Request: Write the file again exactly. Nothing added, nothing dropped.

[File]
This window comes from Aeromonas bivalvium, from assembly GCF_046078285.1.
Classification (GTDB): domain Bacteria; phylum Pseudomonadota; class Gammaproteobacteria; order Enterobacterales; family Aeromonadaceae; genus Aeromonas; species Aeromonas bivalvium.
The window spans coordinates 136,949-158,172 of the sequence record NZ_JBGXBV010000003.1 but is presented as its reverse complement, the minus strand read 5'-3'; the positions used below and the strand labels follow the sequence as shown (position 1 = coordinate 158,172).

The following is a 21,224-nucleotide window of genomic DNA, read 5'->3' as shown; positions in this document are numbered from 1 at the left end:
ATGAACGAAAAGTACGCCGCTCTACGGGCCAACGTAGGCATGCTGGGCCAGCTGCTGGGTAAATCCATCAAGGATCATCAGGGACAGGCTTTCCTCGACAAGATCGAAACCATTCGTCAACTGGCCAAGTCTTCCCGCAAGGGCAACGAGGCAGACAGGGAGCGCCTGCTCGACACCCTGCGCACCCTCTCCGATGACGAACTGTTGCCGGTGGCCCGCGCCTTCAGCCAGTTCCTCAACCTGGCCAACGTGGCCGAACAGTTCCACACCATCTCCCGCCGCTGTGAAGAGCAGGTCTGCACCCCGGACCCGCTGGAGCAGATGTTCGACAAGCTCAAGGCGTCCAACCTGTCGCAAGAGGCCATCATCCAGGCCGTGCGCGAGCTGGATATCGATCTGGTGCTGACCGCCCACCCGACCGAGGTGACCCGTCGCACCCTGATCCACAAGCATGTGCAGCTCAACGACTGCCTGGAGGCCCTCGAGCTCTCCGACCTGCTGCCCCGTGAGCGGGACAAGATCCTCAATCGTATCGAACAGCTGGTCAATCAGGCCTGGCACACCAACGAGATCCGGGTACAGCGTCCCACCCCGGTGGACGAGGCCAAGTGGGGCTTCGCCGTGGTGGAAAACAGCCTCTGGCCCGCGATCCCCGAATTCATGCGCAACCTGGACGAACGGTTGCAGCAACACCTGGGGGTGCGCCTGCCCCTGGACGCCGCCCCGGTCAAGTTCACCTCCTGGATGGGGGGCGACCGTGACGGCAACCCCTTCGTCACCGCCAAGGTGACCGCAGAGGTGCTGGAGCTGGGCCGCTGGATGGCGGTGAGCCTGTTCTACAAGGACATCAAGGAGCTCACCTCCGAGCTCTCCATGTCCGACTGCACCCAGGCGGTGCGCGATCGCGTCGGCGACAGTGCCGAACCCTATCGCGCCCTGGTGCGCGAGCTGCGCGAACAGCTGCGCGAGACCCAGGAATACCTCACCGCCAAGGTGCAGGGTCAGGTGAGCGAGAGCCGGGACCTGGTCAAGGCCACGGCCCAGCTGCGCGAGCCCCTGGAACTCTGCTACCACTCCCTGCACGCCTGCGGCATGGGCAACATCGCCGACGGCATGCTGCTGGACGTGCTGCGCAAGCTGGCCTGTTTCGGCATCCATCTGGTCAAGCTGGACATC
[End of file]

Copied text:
This window comes from Aeromonas bivalvium, from assembly GCF_046078285.1.
Classification (GTDB): domain Bacteria; phylum Pseudomonadota; class Gammaproteobacteria; order Enterobacterales; family Aeromonadaceae; genus Aeromonas; species Aeromonas bivalvium.
The window spans coordinates 136,949-158,172 of the sequence record NZ_JBGXBV010000003.1 but is presented as its reverse complement, the minus strand read 5'-3'; the positions used below and the strand labels follow the sequence as shown (position 1 = coordinate 158,172).

The following is a 21,224-nucleotide window of genomic DNA, read 5'->3' as shown; positions in this document are numbered from 1 at the left end:
ATGAACGAAAAGTACGCCGCTCTACGGGCCAACGTAGGCATGCTGGGCCAGCTGCTGGGTAAATCCATCAAGGATCATCAGGGACAGGCTTTCCTCGACAAGATCGAAACCATTCGTCAACTGGCCAAGTCTTCCCGCAAGGGCAACGAGGCAGACAGGGAGCGCCTGCTCGACACCCTGCGCACCCTCTCCGATGACGAACTGTTGCCGGTGGCCCGCGCCTTCAGCCAGTTCCTCAACCTGGCCAACGTGGCCGAACAGTTCCACACCATCTCCCGCCGCTGTGAAGAGCAGGTCTGCACCCCGGACCCGCTGGAGCAGATGTTCGACAAGCTCAAGGCGTCCAACCTGTCGCAAGAGGCCATCATCCAGGCCGTGCGCGAGCTGGATATCGATCTGGTGCTGACCGCCCACCCGACCGAGGTGACCCGTCGCACCCTGATCCACAAGCATGTGCAGCTCAACGACTGCCTGGAGGCCCTCGAGCTCTCCGACCTGCTGCCCCGTGAGCGGGACAAGATCCTCAATCGTATCGAACAGCTGGTCAATCAGGCCTGGCACACCAACGAGATCCGGGTACAGCGTCCCACCCCGGTGGACGAGGCCAAGTGGGGCTTCGCCGTGGTGGAAAACAGCCTCTGGCCCGCGATCCCCGAATTCATGCGCAACCTGGACGAACGGTTGCAGCAACACCTGGGGGTGCGCCTGCCCCTGGACGCCGCCCCGGTCAAGTTCACCTCCTGGATGGGGGGCGACCGTGACGGCAACCCCTTCGTCACCGCCAAGGTGACCGCAGAGGTGCTGGAGCTGGGCCGCTGGATGGCGGTGAGCCTGTTCTACAAGGACATCAAGGAGCTCACCTCCGAGCTCTCCATGTCCGACTGCACCCAGGCGGTGCGCGATCGCGTCGGCGACAGTGCCGAACCCTATCGCGCCCTGGTGCGCGAGCTGCGCGAACAGCTGCGCGAGACCCAGGAATACCTCACCGCCAAGGTGCAGGGTCAGGTGAGCGAGAGCCGGGACCTGGTCAAGGCCACGGCCCAGCTGCGCGAGCCCCTGGAACTCTGCTACCACTCCCTGCACGCCTGCGGCATGGGCAACATCGCCGACGGCATGCTGCTGGACGTGCTGCGCAAGCTGGCCTGTTTCGGCATCCATCTGGTCAAGCTGGACATC